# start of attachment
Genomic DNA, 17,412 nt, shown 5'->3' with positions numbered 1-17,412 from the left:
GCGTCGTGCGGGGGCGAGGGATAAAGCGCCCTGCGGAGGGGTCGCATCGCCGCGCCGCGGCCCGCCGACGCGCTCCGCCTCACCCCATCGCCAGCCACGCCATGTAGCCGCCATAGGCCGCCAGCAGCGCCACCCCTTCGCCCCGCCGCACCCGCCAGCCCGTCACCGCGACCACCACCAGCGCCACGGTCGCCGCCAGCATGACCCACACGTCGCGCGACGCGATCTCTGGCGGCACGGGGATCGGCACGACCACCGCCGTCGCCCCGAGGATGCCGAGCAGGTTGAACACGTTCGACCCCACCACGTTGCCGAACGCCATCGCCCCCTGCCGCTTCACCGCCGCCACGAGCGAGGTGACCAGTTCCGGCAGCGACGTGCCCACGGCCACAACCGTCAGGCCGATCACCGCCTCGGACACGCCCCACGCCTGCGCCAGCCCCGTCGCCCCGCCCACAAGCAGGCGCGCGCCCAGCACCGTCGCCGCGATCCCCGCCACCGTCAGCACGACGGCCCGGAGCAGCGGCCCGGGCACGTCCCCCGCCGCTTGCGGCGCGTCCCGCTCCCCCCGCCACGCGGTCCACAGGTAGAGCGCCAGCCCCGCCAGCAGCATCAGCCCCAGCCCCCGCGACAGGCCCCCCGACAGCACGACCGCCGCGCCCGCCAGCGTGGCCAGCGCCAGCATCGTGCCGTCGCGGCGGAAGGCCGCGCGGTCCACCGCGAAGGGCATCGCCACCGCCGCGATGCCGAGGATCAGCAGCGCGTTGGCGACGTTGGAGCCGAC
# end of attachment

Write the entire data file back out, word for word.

Genomic DNA, 17,412 nt, shown 5'->3' with positions numbered 1-17,412 from the left:
GCGTCGTGCGGGGGCGAGGGATAAAGCGCCCTGCGGAGGGGTCGCATCGCCGCGCCGCGGCCCGCCGACGCGCTCCGCCTCACCCCATCGCCAGCCACGCCATGTAGCCGCCATAGGCCGCCAGCAGCGCCACCCCTTCGCCCCGCCGCACCCGCCAGCCCGTCACCGCGACCACCACCAGCGCCACGGTCGCCGCCAGCATGACCCACACGTCGCGCGACGCGATCTCTGGCGGCACGGGGATCGGCACGACCACCGCCGTCGCCCCGAGGATGCCGAGCAGGTTGAACACGTTCGACCCCACCACGTTGCCGAACGCCATCGCCCCCTGCCGCTTCACCGCCGCCACGAGCGAGGTGACCAGTTCCGGCAGCGACGTGCCCACGGCCACAACCGTCAGGCCGATCACCGCCTCGGACACGCCCCACGCCTGCGCCAGCCCCGTCGCCCCGCCCACAAGCAGGCGCGCGCCCAGCACCGTCGCCGCGATCCCCGCCACCGTCAGCACGACGGCCCGGAGCAGCGGCCCGGGCACGTCCCCCGCCGCTTGCGGCGCGTCCCGCTCCCCCCGCCACGCGGTCCACAGGTAGAGCGCCAGCCCCGCCAGCAGCATCAGCCCCAGCCCCCGCGACAGGCCCCCCGACAGCACGACCGCCGCGCCCGCCAGCGTGGCCAGCGCCAGCATCGTGCCGTCGCGGCGGAAGGCCGCGCGGTCCACCGCGAAGGGCATCGCCACCGCCGCGATGCCGAGGATCAGCAGCGCGTTGGCGACGTTGGAGCCGAC